Japan, the world's third largest economy, has slipped into recession, reinforcing expectations that Prime Minister Shinzo Abe will call for snap elections and delay a tax hike scheduled for 2015.
The Japanese gross domestic product fell by an annual rate of 1.6 per cent from July to September after plunging 7.3 per cent in the second quarter. Economists were expecting an increase of 2.1 per cent in the third quarter.
The figures showed weakness in demand across the board- from consumers to manufacturers and builders- following an increase in Japan's national sales tax from 5 per cent to 8 per cent in April, which took a toll on private consumption.
Abe is expected to call off another sales tax increase of 10 per cent scheduled to come into effect next October and call for a snap election next month to shore up support while his approval ratings remain strong.
"The second tax hike is likely to be postponed unless the data shows a high growth rate, something like an annualised rate of four to five per cent," Credit Suisse analyst Hiromichi Shirakawa said in a note to clients.
The tax hike aims to bring down Japan's huge national debt, but has put Abe in an uncomfortable position as he tries to balance his efforts slash Japan's debt and his growth plan- "Abenomics"- based on lax monetary policy and fiscal spending.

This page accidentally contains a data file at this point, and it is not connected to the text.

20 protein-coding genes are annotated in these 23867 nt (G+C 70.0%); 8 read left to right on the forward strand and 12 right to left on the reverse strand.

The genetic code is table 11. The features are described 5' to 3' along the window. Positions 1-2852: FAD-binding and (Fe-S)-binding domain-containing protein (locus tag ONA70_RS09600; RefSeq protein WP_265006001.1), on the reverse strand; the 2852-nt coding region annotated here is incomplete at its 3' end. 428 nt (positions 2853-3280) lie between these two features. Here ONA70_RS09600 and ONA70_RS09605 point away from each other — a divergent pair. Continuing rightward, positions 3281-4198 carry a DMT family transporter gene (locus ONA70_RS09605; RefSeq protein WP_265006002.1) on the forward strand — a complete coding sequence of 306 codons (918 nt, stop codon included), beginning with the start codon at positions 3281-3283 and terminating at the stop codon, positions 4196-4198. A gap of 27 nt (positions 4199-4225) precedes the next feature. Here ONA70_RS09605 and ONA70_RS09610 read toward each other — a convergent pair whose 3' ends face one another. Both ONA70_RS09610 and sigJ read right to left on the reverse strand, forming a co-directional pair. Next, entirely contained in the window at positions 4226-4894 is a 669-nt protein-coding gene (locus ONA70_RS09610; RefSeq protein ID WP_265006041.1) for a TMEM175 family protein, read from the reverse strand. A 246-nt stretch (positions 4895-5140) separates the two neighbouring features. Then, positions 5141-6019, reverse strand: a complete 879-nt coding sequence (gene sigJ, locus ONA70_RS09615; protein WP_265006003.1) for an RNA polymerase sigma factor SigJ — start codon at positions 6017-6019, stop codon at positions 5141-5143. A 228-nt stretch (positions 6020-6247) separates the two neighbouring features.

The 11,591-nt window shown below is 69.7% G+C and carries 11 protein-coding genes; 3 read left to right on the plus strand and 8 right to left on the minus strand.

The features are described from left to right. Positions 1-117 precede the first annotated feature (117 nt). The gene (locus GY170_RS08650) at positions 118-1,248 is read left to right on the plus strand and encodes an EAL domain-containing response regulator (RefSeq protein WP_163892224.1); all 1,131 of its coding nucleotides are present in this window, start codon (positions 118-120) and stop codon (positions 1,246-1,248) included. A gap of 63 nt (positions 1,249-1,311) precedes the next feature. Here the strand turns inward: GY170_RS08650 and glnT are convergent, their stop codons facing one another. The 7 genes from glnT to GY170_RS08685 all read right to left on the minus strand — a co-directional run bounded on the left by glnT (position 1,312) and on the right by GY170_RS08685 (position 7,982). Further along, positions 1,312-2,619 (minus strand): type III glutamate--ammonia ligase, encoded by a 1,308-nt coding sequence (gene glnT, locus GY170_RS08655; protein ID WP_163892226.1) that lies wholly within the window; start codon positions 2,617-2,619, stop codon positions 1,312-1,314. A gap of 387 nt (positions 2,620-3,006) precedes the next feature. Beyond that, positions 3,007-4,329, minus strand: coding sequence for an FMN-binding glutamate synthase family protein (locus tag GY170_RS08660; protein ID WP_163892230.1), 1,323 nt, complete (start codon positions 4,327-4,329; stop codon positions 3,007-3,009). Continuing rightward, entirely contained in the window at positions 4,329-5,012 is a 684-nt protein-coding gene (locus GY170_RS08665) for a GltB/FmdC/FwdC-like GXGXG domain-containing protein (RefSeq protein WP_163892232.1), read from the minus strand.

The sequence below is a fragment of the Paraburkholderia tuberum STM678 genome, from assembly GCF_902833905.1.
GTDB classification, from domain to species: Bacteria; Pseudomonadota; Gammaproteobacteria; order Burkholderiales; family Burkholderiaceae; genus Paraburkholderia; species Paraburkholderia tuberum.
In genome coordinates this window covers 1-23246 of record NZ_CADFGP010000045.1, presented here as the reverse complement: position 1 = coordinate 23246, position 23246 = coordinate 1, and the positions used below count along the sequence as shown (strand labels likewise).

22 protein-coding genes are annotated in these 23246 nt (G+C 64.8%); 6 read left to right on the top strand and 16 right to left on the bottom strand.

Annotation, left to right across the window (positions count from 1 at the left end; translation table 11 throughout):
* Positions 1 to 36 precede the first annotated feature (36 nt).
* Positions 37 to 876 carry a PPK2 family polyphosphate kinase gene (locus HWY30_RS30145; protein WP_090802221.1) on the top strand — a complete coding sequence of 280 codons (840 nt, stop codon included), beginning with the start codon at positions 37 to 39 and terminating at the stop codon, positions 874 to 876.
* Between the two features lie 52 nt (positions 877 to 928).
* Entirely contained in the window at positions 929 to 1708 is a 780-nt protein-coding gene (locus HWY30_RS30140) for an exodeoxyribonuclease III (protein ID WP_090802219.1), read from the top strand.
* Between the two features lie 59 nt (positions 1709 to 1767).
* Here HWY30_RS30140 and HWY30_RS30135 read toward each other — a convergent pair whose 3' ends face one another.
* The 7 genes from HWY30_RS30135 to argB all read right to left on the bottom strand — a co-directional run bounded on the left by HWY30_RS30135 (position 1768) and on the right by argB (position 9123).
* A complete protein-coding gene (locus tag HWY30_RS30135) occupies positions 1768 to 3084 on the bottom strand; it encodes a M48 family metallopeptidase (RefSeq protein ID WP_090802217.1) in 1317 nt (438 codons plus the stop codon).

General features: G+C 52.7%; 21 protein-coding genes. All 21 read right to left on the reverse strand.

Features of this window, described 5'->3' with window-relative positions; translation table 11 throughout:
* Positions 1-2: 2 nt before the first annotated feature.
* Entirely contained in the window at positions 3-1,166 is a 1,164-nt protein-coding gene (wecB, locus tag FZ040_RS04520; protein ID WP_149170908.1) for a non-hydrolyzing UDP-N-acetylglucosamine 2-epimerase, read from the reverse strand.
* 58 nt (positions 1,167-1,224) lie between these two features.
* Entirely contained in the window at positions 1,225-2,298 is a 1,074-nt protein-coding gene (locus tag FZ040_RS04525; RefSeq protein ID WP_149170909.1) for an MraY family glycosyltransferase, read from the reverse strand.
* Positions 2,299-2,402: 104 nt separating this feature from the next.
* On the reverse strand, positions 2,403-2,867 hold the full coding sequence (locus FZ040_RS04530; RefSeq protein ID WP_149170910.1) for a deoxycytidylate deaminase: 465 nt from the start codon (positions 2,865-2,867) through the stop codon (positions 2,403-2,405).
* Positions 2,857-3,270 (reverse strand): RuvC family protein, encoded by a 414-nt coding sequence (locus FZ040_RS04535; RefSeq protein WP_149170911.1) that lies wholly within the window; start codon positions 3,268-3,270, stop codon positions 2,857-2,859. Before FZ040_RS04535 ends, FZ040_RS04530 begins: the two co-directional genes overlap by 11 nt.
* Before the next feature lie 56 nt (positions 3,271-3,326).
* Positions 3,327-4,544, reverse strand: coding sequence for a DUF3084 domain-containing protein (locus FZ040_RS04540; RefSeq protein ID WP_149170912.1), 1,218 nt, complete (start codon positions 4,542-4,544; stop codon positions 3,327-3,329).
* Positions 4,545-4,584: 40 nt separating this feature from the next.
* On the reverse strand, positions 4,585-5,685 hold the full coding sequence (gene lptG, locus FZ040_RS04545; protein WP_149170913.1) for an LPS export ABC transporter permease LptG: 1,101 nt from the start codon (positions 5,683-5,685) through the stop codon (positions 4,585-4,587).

"Because it will take time for the Japanese economy to pick up in a sustainable way, general elections later on would risk his chance of being re-elected as the ruling party leader in September next year," Tokyo University politics professor Sadafumi Kawato told AP.
The recession, less than two years after Japan emerged from its last one, also throws doubts on Abe and the Bank of Japan’s bold bid to shake off years of deflation with a huge money-printing operation, recently expanded by rate-setters to 80 trillion yen (£454bn) a year, from the previous rate of 60-70 trillion yen.
Japan's Nikkei posted its biggest one-day drop since August, down nearly 3 per cent, as investors reacted to the GDP data. European markets opened lower with the FTSE 100, France's CAC 40 and the German DAX trading in negative territory.
Japan's recession came as David Cameron warned the world is on the brink of a second global economic disaster at the close of the G20 economic summit in Brisbane, Australia.
The Prime Minister said that he saw "red warning lights" for the global economy as a result of international "instability and uncertainty" and a slowdown across emerging markets.
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